Richard Alleva, film critic for Commonweal and frequent contributor to Image, received a B.A. in Drama at the University of Connecticut and an M.F.A. in Playwrighting at Catholic University.
“As an actor, I seem to have foreshadowed my career as a critic by bringing bad news to personages spending more time in the limelight than I ever enjoyed. I was the Soothsayer warning Caesar about the Ides of March, the messenger in Oedipus Rex announcing to the people of Athens that their king would never need an optometrist again, Marmeladov in Crime and Punishment confessing to Raskolnikov that he has drunk his own family into poverty and his daughter into prostitution, the villainous Don John in Much Ado About Nothing falsely informing Claudio that the latter’s bride-to-be is in training to be an adulteress.”
“I spent two years touring the USA and West Germany with The National Players, Catholic University’s repertory company. I did summer stock and little theater work in the Washington D.C. and Maryland area. An example of the artiness of one of these groups: It not only do Oedipus Rex but the Seneca version rather than Sophocles (and in a Ted Hughes translation, no less).”
“Meanwhile, I was writing plays, screenplays, stories. For a Maryland PBS station I served on a script writing committee that dreamed up stories for a dramatic series illustrating the joys and miseries of parenting, long before I had such experience myself.”
“During 1985-1990, I served as the movie critic for Crisis magazine, then shifted over to Commonweal, for which I still write. Reviewing for a biweekly forces me to be selective in what I review. I deal with movies that fit into one of three categories: 1) Films with religious concerns or personae or simply have religious feeling: Black Robe, Entertaining Angels, Priest. 2) Newsmaking, unignorable works: Saving Private Ryan, Life is Beautiful, Eyes Wide Shut. 3) Easily overlooked gems: The Rapture, Smoke. Nevertheless, many movies that qualify in one of the above categories fall through the cracks that open up in the movie-crowded weeks between Christmas and mid-January, which is exactly when Commonweal goes on Christmas hiatus. I therefore try to cover as many important films as I can without being superficial.”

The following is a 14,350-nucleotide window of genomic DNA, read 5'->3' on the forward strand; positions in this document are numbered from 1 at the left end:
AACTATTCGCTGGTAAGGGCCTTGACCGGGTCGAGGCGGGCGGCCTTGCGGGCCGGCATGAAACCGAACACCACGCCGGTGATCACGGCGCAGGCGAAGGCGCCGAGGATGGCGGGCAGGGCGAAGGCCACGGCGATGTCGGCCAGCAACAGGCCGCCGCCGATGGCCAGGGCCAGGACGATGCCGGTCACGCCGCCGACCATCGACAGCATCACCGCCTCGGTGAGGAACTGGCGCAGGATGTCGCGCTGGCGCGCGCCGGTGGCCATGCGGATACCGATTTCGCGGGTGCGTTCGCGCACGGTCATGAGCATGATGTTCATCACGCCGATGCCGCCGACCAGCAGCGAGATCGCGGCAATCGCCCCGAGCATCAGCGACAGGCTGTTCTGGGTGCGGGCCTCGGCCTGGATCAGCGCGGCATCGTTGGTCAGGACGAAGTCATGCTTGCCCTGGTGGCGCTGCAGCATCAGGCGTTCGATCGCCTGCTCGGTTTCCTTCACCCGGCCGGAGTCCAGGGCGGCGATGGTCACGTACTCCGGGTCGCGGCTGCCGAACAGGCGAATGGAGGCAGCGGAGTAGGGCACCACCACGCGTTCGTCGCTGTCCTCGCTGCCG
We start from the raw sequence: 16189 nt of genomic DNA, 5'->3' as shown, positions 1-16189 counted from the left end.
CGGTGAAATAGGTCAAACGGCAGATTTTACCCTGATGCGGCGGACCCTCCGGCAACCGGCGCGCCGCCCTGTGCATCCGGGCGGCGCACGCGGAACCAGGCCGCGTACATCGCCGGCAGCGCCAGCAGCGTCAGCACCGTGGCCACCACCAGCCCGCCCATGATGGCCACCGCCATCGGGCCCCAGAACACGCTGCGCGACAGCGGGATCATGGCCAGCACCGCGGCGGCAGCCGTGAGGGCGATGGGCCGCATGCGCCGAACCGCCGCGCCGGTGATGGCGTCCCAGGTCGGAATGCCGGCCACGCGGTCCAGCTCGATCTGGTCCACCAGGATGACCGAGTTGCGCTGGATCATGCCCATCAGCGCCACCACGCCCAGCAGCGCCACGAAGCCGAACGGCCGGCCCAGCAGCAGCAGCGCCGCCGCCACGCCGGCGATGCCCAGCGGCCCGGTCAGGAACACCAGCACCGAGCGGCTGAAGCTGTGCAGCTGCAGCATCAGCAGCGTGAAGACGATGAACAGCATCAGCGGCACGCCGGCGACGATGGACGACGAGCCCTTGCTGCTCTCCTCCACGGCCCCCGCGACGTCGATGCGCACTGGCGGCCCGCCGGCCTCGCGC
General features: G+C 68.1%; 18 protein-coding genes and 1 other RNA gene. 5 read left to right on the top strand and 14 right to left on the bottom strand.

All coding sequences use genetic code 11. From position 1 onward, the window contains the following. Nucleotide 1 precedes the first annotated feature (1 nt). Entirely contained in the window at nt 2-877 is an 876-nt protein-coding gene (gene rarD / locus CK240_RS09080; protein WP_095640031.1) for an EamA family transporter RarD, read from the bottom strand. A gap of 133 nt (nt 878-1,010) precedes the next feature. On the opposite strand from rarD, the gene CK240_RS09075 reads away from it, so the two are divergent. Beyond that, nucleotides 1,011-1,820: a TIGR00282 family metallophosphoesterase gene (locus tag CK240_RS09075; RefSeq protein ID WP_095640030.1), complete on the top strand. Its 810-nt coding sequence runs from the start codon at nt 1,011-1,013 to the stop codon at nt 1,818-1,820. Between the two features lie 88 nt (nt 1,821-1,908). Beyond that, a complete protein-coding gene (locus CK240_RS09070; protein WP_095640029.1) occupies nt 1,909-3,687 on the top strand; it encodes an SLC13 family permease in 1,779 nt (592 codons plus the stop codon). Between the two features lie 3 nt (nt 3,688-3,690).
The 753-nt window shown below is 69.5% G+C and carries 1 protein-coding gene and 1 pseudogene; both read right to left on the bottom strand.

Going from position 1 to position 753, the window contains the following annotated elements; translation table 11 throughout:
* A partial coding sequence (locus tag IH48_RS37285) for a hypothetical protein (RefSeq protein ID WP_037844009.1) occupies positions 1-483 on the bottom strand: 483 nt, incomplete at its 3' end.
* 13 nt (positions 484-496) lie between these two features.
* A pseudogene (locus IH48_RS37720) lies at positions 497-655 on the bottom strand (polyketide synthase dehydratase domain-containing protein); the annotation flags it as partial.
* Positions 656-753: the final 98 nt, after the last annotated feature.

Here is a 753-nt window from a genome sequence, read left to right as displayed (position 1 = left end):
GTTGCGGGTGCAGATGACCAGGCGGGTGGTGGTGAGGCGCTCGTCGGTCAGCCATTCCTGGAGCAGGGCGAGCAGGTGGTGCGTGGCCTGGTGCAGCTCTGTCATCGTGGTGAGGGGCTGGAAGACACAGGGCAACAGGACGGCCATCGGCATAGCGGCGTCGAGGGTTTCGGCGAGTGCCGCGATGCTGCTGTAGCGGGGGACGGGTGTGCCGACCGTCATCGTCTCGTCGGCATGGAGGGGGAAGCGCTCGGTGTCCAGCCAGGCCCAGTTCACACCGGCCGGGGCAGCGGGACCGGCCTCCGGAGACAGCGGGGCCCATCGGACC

“My day job is in the Children’s Department of the Russell Library in Middletown, Ct., for which I order children’s videos, do reference work and, every summer, help to create a reading club for kids, ages 8-12, that lures them into the study of history, folklore, and science by giving them prizes for solving mysteries based on the biographies of great scientists, writers, artists, and world leaders: ‘Guys and gals holding pens and swords and test tubes’, as someone summed it up. I just hope it’s helped kids realize that there was life before the Internet.”
“My current plans are to coax some romantic German poems by Joseph von Eichendorff into English, to get back to work on a novel that opens with, of all things, a blow-by-blow description of a movie, and to begin reading The Little House on the Prairie books to my eight year old daughter.”
“Two articles of mine will be appearing in anthologies this fall. “Branagh’s Hamlet,” from Commonweal, will be in Readings on Hamlet, published by Greenhaven Press. And the Image article “‘I Would Toss Myself Aside’: Confessions of a Catholic Film Critic” will appear in The Best American Movie Writing 1999, edited by Peter Bogdanovich, published by St.Martin’s/Griffin.”